Musical form[edit]

The score is designated a "dance symphony". Though it is not among the composer's numbered symphonies, it falls into the traditional four movements of a symphony, but they are further subdivided into a succession of dances:

  • I. Danza del hombre (Dance of the Man)
  • II. El barco (alias Barco hacia el trópico—Boat to the Tropics)
    • Danza ágil
    • Tango de las sirenas (alias Tango, molto lento)
    • Danza general
  • Intermedio tropical (alias Interludio)
  • III. El trópico (The Tropics)
    • Huapango
    • Sandunga (Tempo di Sandunga)
  • Intermedio II (alias Interludio II)
  • IV. Danza de los hombres y las máquinas (Dance of men and machines)

The Suite omits the "Danza final" from the second movement, the second intermedio, and the entire fourth movement. Otherwise, it is identical with the ballet score in the 1954 orchestration.


Complete ballet[edit]

No recording of the complete ballet has been published. Robert Parker, citing an unpublished interview with Eduardo Mata from 13 August 1980, states that by that time Mata had made a recording with the London Symphony Orchestra that "includes the music for all four movements of the ballet".[7] However, the recording eventually issued by RCA was only made later, in December 1980, and is of the Suite (see below).

Symphonic Suite[edit]

  • Danza moderna mexicana. José Pablo Moncayo, Tierra de temporal; Raúl Cosío, Los gallos; Blas Galindo, La manda; Miguel Bernal Jiménez, El chueco; Carlos Chávez, Suite de Caballos de vapor (H.P.); Carlos J. Mabarak, Balada del venado y la luna and Balada del pájaro y las doncellas. Orchestra of the National Free University of Mexico; Eduardo Mata, cond. LP recording, 3 sound discs: analog, 33⅓ rpm, stereo, 12 in. RCA Victor MKLA-65. Mexico City: RCA Victor, 1968.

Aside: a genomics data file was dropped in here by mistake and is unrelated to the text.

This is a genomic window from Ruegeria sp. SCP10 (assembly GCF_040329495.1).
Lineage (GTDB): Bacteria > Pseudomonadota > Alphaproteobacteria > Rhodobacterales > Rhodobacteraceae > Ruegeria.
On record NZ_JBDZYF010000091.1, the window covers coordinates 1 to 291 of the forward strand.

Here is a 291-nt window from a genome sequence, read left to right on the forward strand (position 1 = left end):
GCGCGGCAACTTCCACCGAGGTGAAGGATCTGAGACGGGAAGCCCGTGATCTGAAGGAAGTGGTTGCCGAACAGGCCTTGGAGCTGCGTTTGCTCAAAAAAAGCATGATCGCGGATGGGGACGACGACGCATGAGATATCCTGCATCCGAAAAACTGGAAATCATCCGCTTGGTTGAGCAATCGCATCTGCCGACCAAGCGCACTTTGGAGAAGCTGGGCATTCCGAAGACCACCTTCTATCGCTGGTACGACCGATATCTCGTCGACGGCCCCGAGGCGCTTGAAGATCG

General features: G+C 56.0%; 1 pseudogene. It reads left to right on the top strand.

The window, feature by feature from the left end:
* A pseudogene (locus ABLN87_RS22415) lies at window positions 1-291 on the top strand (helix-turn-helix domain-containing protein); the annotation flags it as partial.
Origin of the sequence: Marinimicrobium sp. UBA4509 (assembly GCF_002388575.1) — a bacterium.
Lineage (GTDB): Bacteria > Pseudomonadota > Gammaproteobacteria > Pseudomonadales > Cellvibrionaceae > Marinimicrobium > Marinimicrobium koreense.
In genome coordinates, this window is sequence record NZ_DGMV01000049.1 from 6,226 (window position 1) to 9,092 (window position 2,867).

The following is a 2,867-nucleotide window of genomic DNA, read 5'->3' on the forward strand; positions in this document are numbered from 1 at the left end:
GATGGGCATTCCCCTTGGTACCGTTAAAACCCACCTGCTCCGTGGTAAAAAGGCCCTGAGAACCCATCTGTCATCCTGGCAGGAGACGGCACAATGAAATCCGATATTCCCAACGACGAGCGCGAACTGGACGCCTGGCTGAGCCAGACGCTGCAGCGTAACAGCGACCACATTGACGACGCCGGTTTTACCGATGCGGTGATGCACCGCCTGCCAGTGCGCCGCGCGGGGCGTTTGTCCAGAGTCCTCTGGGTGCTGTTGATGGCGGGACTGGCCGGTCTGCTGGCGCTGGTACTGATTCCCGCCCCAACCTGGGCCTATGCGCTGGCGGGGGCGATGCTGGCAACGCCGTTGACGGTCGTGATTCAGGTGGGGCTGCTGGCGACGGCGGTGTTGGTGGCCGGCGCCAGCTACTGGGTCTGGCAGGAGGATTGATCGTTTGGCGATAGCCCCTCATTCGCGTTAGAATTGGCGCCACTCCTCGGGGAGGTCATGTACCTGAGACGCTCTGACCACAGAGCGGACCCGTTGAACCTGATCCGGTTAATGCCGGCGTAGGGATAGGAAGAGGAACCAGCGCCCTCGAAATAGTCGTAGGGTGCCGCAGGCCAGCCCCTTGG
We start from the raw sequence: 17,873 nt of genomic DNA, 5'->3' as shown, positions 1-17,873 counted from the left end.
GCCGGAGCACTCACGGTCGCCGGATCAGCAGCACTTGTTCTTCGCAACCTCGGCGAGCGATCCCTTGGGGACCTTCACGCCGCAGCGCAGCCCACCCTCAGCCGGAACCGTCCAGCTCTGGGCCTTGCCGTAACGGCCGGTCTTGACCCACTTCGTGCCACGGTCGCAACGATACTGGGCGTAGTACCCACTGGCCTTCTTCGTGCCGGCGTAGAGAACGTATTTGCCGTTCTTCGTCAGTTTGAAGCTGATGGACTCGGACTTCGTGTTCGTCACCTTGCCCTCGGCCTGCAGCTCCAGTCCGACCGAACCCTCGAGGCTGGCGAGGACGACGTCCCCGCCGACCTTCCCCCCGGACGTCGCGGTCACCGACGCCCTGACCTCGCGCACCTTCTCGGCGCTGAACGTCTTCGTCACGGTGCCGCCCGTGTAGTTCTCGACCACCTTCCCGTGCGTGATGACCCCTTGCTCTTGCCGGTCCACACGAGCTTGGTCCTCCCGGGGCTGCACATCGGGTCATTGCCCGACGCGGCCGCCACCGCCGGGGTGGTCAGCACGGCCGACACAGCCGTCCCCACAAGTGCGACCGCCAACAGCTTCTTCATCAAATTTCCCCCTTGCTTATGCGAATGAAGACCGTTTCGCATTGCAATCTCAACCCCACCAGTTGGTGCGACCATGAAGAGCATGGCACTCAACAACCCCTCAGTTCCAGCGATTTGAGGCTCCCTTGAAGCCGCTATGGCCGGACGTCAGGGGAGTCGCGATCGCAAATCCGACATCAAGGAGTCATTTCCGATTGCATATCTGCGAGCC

• Chávez, Carlos. Suite from Horsepower: Ballet-Symphony. Louisville Orchestra; Jorge Mester, cond. LP recording, 1 disc, stereo, 33⅓ rpm, stereo, 12 in. Louisville LS-713. Louisville Orchestra First Edition Records 1971, no. 3. Louisville: Louisville Orchestra, 1971.
  • International Year of the Child/Año internacional del niño. D.C. Youth Orchestra; Lyn McLain, conductor. Carlos Chávez: Caballos de vapor, selections ("Danza ágil" and "Tango de las sirenas"); Emma Lou Diemer: Youth Overture; Camargo Guarnieri: Suite Vila Rica; Nicholas [sic] Slonimsky: My Toy Balloon; Karl Kohn: Castle and Kings. LP recording, 1 audio disc: 33⅓ rpm, stereo, 12 in. Inter-American Musical Editions OAS 007. Washington, D.C.: Inter-American Musical Editions/Ediciones interamericanas de música: Technical Unit on Music, Organization of American States, 1979.
  • Chávez, Carlos. Suite de Caballos de vapor (H.P.): sinfonía de baile; Chacona en mi menor de Dietrich Buxtehude; Cuatro nocturnos. London Symphony Orchestra; Eduardo Mata, conductor. Margarita Pruneda, soprano, and Claudine Carlson, mezzo-soprano (Cuatro nocturnos). Recorded in Kingsway Hall, London, December 1980. LP recording 1 audio disc: analog, 33⅓ rpm, 12 in. RCA Red Seal MRS-024. México: RCA Red Seal, 1982. Suite de Caballos de vapor reissued on CD together with Chávez, Concerto for Piano and Orchestra, on Antología de la música clásica mexicana, series 2, disc 3: Carlos Chávez. (New Philharmonia Orchestra of London, Eduardo Mata, conductor; Maria Teresa Rodríguez, piano, in the Concerto.). CD recording, 1 audio disc: digital, stereo, 4¾ in.; (also as part of 4-CD set). [without catalog number]. Series: El disco es cultura. Mexico City: Editorial Patria, 1991. Reissued again as part of the Eduardo Mata Edition: The Complete RCA Recordings, vol. 9. 2-CD set: digital, stereo, 4¾ in. RCA 74321-30985-2. [Mexico City]: Bertelsmann de México S. A. de C. V., 1995.